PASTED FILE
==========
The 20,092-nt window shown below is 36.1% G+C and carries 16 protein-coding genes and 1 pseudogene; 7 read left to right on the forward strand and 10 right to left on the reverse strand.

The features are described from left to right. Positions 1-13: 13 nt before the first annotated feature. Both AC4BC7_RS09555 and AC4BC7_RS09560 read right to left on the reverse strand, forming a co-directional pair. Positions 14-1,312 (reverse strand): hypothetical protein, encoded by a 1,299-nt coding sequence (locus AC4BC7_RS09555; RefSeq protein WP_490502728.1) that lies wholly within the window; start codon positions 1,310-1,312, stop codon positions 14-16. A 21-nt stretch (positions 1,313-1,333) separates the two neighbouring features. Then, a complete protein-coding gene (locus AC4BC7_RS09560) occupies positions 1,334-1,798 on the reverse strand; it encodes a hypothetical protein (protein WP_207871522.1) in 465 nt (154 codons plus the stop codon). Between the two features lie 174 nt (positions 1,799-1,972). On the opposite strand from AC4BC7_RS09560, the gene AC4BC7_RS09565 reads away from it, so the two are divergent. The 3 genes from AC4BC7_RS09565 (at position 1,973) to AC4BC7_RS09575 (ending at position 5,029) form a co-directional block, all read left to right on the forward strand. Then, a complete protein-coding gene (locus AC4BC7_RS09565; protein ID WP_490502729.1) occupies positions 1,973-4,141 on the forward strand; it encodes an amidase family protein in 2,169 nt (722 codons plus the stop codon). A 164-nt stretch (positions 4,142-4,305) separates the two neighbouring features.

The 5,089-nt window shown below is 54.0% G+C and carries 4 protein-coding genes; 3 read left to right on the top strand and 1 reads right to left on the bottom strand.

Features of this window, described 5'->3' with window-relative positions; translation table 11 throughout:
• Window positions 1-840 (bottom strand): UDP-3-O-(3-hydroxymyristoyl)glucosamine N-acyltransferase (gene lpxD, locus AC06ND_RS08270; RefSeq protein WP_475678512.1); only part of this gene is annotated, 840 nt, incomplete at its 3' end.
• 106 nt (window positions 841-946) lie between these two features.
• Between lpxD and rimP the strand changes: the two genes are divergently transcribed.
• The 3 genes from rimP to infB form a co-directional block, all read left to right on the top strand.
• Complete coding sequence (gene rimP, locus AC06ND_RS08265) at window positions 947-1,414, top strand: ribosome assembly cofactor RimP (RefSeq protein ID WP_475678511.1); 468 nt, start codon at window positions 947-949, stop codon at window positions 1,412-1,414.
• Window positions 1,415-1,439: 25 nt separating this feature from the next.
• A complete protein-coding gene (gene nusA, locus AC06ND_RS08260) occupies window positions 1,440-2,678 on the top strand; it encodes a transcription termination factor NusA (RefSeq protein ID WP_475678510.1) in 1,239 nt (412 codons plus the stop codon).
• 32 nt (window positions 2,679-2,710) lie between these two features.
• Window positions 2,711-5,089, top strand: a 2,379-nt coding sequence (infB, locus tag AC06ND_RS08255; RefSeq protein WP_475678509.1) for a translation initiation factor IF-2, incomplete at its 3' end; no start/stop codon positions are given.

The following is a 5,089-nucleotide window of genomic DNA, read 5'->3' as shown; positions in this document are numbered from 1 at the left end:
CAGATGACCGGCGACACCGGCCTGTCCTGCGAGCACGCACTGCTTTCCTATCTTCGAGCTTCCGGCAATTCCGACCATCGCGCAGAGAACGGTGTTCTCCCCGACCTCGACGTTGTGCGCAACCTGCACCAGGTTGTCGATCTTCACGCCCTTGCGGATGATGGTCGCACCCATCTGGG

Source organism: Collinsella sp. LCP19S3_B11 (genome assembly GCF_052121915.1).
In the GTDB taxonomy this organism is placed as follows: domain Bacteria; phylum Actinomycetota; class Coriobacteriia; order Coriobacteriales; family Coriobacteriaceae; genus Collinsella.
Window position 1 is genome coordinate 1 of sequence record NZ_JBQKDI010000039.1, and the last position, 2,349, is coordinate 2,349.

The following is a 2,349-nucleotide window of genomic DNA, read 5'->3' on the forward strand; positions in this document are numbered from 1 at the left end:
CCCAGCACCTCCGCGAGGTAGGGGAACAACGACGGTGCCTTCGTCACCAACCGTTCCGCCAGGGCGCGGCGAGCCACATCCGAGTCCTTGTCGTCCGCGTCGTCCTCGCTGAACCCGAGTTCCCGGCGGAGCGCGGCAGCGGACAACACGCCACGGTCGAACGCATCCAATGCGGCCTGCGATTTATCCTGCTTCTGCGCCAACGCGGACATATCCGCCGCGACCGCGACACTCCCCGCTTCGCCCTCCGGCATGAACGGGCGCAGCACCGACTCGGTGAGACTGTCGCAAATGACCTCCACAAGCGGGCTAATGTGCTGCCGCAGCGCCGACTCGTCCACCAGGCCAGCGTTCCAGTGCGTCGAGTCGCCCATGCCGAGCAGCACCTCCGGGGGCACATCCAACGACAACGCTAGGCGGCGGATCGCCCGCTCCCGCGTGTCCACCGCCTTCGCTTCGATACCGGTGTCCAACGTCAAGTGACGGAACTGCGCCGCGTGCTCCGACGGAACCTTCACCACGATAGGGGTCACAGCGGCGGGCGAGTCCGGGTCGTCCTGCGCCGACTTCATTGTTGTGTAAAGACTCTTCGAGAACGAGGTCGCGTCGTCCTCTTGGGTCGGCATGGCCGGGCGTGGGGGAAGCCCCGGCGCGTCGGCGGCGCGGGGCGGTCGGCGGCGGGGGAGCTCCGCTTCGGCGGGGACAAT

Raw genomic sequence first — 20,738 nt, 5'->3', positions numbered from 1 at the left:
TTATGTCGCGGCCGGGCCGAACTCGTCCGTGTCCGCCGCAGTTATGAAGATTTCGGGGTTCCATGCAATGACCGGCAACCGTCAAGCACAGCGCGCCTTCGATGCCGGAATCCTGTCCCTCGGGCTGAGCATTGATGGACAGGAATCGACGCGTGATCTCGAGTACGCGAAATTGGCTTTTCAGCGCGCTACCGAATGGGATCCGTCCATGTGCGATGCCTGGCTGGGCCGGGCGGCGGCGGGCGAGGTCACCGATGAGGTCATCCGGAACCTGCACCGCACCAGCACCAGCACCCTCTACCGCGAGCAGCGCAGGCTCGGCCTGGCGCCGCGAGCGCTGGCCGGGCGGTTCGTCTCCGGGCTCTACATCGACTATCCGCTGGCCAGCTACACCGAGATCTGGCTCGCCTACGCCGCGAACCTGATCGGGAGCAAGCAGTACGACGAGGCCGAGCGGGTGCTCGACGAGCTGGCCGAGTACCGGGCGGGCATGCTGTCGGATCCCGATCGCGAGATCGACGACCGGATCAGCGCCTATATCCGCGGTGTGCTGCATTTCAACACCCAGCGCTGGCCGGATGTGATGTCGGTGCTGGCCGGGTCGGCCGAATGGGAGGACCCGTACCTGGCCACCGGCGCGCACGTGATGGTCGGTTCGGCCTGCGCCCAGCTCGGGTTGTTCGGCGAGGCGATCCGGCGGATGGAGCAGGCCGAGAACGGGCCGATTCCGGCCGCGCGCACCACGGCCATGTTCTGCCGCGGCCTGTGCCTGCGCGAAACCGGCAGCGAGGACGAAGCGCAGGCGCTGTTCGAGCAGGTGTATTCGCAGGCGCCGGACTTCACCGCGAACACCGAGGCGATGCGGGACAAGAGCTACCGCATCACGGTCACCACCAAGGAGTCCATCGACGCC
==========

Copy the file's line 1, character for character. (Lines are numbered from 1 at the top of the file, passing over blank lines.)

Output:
The 20,092-nt window shown below is 36.1% G+C and carries 16 protein-coding genes and 1 pseudogene; 7 read left to right on the forward strand and 10 right to left on the reverse strand.